Through Benefunder, donors have a chance to fuel future innovations that will greatly impact and benefit society. Who doesn't want to fund the next Gatorade, Google, Tesla or even modern day Divinci? Keep your eyes peeled for more "Everyday Innovations" in future Benefunder newsletters.  



Today's news headlines are a constant reminder to us why Benefunder exists, from articles about dwindling federal research budgets to why billionaires want to privatize American science.


In a recent article in the Huffington Post, former House Majority Leader Eric Cantor (R-Va.) said, "There is probably nothing more stimulative in terms of economic growth than innovation.That innovation comes from basic scientific research. That is the message that I would have: If we would start to take a longer-term look to create value long term, rather than always succumb to the siren of short-term gain." Read more here. 





While currently watching the rapid decline of his father (a former NASA researcher) due to Alzheimer's, Yale University chemist Craig Crews has discovered limited therapeutic options for the disease.


In fact, drug limitations span across many of today's diseases, frustrating both scientists and patients. Crews and his team hope to change that with a novel method to help drug companies quickly identify promising targets for new drugs by tricking cells into getting rid of problematic proteins. Due to the fact that many rogue, disease-causing proteins can not easily be blocked using a small molecule drug approach, Crews' technique will allow scientists to drug the "undruggable."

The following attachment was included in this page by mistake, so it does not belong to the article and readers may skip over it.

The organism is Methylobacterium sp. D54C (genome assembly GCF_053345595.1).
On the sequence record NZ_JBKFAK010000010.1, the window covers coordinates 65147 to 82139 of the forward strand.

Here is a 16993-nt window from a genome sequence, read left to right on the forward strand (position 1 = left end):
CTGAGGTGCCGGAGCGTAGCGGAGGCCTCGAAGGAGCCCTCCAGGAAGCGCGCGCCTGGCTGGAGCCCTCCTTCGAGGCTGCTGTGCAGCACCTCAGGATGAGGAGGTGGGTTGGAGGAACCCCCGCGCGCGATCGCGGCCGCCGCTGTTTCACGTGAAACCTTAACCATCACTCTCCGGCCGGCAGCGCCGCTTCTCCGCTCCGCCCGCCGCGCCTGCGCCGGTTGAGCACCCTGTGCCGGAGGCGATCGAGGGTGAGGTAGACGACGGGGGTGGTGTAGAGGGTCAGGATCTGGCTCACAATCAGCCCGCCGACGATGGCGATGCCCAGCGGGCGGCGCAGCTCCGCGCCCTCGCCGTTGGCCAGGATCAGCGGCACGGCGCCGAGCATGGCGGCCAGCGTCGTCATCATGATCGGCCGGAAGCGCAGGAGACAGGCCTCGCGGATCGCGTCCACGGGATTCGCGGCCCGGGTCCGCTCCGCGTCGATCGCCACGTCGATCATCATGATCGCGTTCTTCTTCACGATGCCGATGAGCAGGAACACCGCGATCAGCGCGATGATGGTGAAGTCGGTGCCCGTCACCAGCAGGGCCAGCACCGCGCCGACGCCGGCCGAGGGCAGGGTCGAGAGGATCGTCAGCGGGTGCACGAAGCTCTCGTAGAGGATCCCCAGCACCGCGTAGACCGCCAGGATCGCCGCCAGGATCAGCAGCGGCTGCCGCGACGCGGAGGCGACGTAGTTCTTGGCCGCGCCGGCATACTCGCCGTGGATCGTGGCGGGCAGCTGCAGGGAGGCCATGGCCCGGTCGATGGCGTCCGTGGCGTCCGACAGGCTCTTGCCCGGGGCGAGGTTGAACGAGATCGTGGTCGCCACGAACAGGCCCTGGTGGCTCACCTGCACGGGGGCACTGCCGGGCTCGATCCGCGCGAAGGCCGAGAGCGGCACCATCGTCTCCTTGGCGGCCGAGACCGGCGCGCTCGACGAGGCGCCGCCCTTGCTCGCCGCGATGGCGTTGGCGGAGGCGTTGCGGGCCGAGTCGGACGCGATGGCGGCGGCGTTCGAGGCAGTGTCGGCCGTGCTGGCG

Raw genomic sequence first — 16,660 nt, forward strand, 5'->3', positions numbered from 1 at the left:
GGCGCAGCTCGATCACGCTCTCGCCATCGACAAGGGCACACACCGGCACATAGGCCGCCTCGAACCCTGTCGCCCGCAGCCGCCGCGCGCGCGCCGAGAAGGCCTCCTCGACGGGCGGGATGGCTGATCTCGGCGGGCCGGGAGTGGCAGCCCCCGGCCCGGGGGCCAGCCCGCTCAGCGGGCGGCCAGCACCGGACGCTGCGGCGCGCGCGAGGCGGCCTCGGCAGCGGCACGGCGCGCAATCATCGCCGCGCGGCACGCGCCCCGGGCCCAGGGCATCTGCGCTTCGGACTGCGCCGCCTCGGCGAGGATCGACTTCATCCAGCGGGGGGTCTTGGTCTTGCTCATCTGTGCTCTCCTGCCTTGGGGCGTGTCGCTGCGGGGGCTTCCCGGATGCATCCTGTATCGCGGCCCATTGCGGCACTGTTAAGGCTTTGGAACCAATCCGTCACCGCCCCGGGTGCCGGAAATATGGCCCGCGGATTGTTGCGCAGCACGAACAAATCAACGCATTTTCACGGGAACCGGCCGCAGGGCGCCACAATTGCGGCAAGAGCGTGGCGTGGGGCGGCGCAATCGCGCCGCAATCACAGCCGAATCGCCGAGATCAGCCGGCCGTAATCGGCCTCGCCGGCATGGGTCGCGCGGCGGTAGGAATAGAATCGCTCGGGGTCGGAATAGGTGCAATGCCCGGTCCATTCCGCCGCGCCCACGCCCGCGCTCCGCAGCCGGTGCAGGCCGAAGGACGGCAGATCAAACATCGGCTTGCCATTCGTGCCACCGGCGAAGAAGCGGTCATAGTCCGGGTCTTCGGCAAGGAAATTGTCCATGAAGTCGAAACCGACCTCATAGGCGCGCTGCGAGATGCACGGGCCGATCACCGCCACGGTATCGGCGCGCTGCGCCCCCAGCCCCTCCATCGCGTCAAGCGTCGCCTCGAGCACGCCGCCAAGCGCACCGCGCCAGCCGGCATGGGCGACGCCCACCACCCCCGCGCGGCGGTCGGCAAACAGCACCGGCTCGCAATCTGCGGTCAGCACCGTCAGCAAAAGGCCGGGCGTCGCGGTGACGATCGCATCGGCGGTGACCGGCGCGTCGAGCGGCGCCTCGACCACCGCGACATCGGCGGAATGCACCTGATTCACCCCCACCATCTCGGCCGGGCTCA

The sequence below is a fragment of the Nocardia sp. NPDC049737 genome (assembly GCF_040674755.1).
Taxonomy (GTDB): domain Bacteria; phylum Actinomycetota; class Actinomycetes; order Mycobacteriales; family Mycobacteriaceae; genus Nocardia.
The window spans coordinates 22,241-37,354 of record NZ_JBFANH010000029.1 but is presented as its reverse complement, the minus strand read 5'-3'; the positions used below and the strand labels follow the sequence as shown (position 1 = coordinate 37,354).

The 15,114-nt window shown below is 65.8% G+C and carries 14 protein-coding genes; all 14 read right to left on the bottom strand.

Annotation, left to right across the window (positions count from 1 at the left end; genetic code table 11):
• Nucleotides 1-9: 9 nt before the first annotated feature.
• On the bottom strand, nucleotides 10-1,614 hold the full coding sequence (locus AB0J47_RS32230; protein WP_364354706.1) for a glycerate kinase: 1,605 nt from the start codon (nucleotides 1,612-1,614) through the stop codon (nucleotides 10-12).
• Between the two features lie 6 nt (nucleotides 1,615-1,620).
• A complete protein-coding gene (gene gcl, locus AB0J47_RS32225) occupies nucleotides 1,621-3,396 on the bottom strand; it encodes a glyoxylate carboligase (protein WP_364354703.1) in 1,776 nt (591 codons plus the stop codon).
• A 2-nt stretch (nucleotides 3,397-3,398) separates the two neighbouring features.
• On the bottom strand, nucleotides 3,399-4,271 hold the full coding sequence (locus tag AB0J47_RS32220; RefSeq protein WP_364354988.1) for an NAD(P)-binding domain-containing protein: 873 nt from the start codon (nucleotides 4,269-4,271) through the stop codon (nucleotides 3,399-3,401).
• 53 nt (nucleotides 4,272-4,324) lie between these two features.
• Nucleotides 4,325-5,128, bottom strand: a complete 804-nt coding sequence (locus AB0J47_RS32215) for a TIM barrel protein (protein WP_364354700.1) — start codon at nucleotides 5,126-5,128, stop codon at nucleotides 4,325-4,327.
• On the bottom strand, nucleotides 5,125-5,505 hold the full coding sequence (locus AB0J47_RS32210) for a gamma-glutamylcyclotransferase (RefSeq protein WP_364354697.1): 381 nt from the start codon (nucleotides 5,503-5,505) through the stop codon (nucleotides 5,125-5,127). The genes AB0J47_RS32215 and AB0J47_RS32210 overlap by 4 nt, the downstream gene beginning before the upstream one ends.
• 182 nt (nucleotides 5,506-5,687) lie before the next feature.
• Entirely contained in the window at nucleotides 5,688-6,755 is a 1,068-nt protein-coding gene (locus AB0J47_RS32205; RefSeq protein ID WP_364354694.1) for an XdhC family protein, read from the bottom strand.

This new approach can be applied to diseases such as cancer, autoimmune diseases, and neurodegenerative diseases such as Alzheimer's. Like the more than 600 researchers on the Benefunder platform,  Crews, also executive director of the Yale Center for Molecular Discovery at West Campus, is taking advantage of our unique funding model that connects philanthropists with top academics and innovators. Click here to see what he has to say about the value of academia and business working together to help push novel solutions into the market to benefit society, while giving philanthropists a smarter way to give. Watch his full Benefunder video here. 


Crews is also acclaimed for his work for developing Kyprolis?, a Food & Drug Administration (FDA)-approved anti-cancer therapy for patients with relapsed multiple myeloma. Read more in his Benefunder profile.